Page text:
View over a lake in Los Nevados National Park.
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According to local tradition, people with higher status or education should be treated with the respectful title “Don”

While residents from neighbouring countries and foreigners like to describe Colombia as “Locombia” (crazy Colombia), Colombians are perhaps best identified by their holy trinity: religion, coffee and music. Those who are able to look past the country’s bad reputation, and have the fortune of spending more than a few months here, can enjoy its distinctive culture and beauty fully. The sultry sounds of “cumbia” and “Colombian salsa” music start from subtle admiration and later blossom into to real love. And although, in the minds of many foreigners, two elements from the trinity of characteristics are replaced by civil war and drugs, the third replacement, pride, is clear for all to see.

Boys practising tricks near Fundadores Park, Manizales.

Visiting Colombia, I often felt like a man of higher status, because of the respect given to me by others. People here are treated with great respect, and according to local tradition, people with higher education should be treated with the respectful title “Don”. In Europe and the United States having a higher education is no longer considered prestigious and those people who have one are not afforded the higher status, that is, in my opinion, deservedly recognised by residents of Latin American countries. The only people referred to in a disparaging way are Americans who are simply labelled “gringos.” Because I am white, I’m assumed to be American and also branded with this label. In response I say I’m Russian, and also, with a higher education, so call me Don Anton.

Roberto at work in a parking lot in Jericó.
Car repair shops near San Antonio, Medellin.

I was going to visit Colombia for about half a year and while I was preparing for my trip I heard a lot of scary advice / stories about the recent civil war, violent criminals, political corruption and common fears. We met an Australian teacher who regaled us with extremely shocking and amusing stories of his time in Colombia. He ran his finger along a bullet scar on his right temple and told us about his near misses. People told me that I should be vigilant and stay away from the slum areas. That if threatened at knife point, I should give them what I have — “Life is not worth it, my friend,” people advised. This terrible picture complemented by reports of drug dealers, shooting in the streets, gang fights and guerrilla violence.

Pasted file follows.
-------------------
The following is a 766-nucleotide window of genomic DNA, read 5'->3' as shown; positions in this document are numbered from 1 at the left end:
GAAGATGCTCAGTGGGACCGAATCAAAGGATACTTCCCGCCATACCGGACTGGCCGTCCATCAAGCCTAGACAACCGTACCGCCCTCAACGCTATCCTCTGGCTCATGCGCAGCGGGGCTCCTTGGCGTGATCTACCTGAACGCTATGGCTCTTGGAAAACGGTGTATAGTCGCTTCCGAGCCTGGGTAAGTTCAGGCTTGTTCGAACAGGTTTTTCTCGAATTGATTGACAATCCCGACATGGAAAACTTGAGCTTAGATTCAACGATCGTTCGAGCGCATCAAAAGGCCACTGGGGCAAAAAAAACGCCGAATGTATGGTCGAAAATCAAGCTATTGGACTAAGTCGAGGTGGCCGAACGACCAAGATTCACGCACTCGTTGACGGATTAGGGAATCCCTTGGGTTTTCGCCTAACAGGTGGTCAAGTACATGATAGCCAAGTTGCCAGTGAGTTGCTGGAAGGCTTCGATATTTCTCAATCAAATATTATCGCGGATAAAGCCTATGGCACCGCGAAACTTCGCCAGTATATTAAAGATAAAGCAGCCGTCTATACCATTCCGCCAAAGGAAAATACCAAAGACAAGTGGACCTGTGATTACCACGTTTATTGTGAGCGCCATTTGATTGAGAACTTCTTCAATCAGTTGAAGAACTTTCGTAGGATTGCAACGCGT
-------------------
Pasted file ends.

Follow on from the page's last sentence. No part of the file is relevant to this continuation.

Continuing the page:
Pueblo Nuevo market, Buenaventura.
View over a comuna in Medellin.

I knew almost nothing about Colombia before I arrived. I wasn’t aware that this is where Shakira is from, a country with coasts on two oceans, tolerance zones, the best coffee on Earth, unique birds,“Cumbia,” the father of the magical realism, the homeland of the most infamous cartel leader, now the star of endless documentary stories and glamorous TV shows. Colombians are sick of hearing that their country is lawless and with the fetishisation of the drug cartels. They are proud, but they can be very sensitive to criticism from outsiders, especially when those critical outsiders often also have a weakness for cocaine. It’s these people with large nostrils that are stimulating the persistence of the drug war in the country. Yes! It’s you, coming here to buy blow, citizens of the “developed” world, you play a large part in causing the chaos, displacement and genocide that has ravaged this country.

Man transporting goods on La Brujita in San Cipriano National Park.

Despite fearing its troubled past Colombia didn’t limit me from anything, it gave me more than I expected. I saw natural attractions, colonial towns, coastal slums on stilts and incredible birds. Not a day passed without a man passing by selling avocados or cups of hot chocolate being drunk.

An iguana in Medellin's Jardin Botanico.

While in the Andean forests, I watched the falling leaves with a thrill. Reminiscent of the approaching autumn and the end of summer in the northern hemisphere, and therefore of cold and snow. But here these leaves fall all year round, and their crowns are constantly renewed. All these things will remain in my memory for many years. After all, man does not live by bread alone, we need more and Colombia offers all of this and some.